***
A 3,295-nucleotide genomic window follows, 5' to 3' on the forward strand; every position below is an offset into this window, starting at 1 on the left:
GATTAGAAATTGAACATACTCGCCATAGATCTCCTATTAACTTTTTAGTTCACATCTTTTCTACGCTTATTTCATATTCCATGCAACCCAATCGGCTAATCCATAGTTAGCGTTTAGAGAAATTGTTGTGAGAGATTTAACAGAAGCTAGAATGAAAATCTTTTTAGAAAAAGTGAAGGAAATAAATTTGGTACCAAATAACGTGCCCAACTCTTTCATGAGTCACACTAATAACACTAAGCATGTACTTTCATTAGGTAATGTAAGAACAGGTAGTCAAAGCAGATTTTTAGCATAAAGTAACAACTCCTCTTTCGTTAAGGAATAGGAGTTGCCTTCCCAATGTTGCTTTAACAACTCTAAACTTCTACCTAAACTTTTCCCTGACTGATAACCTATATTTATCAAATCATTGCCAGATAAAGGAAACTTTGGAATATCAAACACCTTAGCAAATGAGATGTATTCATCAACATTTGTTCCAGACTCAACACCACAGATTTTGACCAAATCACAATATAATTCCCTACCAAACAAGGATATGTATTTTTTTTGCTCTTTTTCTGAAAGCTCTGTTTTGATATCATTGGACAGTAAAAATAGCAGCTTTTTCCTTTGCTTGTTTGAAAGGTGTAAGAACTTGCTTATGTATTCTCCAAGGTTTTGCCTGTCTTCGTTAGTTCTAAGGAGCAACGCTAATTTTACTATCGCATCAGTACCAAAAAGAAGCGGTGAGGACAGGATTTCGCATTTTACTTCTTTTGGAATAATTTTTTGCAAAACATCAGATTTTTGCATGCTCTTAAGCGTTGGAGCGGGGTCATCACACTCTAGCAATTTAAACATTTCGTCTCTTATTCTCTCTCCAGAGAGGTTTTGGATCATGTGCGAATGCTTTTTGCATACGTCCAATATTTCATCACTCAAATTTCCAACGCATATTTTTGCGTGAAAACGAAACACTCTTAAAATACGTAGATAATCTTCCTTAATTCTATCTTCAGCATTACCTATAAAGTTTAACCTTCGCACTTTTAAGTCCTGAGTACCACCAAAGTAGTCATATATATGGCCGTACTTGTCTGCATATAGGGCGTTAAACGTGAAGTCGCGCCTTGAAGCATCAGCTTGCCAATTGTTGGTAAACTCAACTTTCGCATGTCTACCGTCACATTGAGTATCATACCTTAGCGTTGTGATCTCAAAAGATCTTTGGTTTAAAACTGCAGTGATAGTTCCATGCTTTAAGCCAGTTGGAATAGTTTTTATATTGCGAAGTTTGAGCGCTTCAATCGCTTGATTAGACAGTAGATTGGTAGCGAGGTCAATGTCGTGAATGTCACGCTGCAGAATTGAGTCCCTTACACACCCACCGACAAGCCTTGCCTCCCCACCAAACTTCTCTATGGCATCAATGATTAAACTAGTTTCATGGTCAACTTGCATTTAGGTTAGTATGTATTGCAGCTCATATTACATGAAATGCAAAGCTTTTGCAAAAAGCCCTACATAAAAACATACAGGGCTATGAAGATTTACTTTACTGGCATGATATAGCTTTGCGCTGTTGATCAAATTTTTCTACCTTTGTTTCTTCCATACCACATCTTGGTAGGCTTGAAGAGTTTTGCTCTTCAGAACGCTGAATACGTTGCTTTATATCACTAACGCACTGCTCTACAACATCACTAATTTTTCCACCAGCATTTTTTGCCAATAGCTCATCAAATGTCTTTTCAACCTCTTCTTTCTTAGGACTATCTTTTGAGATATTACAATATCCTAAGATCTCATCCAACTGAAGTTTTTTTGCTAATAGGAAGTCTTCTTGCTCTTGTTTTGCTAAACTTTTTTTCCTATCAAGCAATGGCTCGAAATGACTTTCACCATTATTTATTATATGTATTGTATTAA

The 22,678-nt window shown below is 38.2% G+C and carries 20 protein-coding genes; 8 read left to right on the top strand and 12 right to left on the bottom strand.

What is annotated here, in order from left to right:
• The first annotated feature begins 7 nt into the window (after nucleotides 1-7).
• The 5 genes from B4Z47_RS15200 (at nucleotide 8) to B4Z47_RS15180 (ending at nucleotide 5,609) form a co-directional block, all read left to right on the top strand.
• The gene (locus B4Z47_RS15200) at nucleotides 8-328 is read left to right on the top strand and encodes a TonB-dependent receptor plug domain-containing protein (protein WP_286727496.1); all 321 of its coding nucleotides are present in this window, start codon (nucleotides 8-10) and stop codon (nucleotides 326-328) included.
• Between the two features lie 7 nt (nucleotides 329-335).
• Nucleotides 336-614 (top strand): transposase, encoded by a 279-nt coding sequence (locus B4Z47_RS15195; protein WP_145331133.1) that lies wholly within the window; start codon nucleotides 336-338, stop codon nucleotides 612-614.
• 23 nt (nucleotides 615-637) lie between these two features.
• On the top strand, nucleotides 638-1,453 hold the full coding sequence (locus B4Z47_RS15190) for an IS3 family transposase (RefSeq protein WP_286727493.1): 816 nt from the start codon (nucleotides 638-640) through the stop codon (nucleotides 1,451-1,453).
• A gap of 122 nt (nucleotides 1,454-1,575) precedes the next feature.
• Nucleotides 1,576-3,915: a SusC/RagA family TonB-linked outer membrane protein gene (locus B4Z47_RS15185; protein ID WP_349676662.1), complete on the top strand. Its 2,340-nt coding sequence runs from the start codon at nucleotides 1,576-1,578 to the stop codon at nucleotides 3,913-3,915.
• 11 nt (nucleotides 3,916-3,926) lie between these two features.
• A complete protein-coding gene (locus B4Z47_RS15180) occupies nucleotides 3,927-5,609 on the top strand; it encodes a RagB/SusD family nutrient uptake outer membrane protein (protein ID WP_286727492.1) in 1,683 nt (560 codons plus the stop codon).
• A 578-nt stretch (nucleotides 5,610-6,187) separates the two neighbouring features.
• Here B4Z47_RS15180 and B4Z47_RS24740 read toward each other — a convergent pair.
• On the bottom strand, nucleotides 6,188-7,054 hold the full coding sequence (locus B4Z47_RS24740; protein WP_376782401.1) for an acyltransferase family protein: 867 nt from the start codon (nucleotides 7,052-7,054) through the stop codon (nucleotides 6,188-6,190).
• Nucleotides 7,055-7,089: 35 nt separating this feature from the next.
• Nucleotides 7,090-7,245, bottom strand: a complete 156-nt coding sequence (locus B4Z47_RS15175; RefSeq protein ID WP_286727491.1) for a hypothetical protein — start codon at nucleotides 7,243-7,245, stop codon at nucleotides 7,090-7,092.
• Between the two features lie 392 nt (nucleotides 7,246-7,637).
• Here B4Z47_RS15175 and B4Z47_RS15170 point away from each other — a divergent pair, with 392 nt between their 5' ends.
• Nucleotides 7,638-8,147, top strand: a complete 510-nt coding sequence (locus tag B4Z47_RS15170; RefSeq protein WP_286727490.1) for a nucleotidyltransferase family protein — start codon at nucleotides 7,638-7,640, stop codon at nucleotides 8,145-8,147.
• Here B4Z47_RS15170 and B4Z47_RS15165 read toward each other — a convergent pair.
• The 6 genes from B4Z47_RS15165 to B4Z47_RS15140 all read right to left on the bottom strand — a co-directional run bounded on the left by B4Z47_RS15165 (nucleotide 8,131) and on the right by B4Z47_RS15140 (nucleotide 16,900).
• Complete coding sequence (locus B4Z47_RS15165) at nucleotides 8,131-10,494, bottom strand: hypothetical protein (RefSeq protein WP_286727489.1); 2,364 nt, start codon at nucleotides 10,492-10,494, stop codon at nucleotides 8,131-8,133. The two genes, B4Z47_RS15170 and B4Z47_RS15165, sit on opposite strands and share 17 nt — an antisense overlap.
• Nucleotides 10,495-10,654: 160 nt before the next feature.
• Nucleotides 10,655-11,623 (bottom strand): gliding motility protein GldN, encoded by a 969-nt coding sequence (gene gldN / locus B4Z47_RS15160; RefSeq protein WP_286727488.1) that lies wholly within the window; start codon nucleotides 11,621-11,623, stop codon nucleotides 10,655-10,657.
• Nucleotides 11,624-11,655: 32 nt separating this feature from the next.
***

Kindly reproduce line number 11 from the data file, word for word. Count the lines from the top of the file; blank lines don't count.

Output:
• On the top strand, nucleotides 638-1,453 hold the full coding sequence (locus B4Z47_RS15190) for an IS3 family transposase (RefSeq protein WP_286727493.1): 816 nt from the start codon (nucleotides 638-640) through the stop codon (nucleotides 1,451-1,453).